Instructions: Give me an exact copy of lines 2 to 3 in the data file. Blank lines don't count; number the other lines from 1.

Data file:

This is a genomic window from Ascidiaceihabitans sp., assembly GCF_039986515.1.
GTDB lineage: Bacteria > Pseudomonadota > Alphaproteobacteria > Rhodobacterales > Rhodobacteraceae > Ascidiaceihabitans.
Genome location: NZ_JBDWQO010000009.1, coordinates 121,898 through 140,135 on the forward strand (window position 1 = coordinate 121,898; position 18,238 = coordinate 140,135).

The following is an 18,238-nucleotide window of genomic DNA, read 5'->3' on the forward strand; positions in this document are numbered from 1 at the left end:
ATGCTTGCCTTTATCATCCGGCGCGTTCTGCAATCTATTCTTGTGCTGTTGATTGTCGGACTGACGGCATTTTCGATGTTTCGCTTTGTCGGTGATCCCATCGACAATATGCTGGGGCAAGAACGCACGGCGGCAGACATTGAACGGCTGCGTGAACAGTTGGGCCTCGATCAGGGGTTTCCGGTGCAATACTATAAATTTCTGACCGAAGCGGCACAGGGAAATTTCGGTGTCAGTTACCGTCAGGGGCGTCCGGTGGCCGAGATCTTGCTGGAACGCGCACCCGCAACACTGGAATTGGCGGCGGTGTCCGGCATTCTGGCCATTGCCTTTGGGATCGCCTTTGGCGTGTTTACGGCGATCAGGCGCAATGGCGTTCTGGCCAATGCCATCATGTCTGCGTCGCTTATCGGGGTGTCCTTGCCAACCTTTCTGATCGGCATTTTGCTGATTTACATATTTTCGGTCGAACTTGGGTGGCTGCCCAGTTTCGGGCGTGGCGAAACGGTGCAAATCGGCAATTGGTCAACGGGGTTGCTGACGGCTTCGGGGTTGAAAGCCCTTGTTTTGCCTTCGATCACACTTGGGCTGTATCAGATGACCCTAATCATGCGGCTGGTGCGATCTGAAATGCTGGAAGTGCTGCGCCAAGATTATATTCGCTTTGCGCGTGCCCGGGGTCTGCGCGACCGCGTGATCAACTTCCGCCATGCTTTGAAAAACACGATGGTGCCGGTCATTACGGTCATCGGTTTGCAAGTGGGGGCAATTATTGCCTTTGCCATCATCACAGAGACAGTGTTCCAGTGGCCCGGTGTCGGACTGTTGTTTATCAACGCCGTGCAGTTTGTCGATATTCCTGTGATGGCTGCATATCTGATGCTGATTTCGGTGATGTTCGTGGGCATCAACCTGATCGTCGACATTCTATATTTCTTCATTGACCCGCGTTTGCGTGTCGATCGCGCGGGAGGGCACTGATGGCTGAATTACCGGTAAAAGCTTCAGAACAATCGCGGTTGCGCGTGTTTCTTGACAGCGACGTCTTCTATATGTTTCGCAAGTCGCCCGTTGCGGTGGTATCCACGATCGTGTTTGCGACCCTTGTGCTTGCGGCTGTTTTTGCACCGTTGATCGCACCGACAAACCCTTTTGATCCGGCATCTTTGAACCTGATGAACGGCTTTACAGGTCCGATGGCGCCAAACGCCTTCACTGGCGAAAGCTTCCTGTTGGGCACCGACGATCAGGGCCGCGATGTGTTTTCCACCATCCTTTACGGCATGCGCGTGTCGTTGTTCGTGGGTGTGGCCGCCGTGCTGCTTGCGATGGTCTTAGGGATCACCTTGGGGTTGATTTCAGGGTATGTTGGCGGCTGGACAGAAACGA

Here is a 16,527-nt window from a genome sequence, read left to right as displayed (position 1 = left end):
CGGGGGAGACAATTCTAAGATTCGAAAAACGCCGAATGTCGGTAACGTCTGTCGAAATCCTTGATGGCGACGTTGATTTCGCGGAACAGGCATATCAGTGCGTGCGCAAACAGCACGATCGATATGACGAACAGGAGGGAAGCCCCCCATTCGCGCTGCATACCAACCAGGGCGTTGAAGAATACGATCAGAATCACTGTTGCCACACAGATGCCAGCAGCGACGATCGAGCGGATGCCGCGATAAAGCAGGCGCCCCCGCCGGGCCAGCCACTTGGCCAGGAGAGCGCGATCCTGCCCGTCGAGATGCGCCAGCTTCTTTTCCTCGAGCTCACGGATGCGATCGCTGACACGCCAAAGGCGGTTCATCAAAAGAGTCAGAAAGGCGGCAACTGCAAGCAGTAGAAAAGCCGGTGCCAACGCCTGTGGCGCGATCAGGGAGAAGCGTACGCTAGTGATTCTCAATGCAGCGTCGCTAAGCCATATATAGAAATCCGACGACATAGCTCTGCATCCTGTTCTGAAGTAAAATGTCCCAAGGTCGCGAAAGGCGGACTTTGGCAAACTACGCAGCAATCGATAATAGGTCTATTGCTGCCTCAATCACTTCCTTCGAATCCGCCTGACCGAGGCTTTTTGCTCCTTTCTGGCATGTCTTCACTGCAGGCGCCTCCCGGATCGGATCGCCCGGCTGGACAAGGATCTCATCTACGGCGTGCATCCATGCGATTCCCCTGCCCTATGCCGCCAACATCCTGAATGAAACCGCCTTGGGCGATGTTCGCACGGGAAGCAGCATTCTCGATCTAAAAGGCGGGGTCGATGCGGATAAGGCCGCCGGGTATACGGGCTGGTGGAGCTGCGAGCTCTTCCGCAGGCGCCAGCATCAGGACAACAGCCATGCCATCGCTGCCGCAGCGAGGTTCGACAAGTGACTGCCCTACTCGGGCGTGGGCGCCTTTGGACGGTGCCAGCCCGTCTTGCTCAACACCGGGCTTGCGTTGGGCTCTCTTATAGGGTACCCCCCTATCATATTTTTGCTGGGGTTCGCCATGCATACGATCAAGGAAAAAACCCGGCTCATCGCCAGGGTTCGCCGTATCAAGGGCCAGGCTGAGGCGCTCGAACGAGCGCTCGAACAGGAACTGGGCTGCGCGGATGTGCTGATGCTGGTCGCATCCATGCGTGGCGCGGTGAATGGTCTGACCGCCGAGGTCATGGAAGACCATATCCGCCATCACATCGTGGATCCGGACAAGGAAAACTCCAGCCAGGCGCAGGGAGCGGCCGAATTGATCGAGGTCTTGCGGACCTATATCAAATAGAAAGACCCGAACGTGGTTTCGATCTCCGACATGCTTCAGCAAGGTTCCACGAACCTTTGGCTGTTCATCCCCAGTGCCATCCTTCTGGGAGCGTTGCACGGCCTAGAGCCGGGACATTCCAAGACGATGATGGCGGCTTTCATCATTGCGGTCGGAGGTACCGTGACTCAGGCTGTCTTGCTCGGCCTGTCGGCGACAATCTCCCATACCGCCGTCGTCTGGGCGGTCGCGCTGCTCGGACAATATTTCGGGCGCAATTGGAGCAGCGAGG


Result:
GTDB lineage: Bacteria > Pseudomonadota > Alphaproteobacteria > Rhodobacterales > Rhodobacteraceae > Ascidiaceihabitans.
Genome location: NZ_JBDWQO010000009.1, coordinates 121,898 through 140,135 on the forward strand (window position 1 = coordinate 121,898; position 18,238 = coordinate 140,135).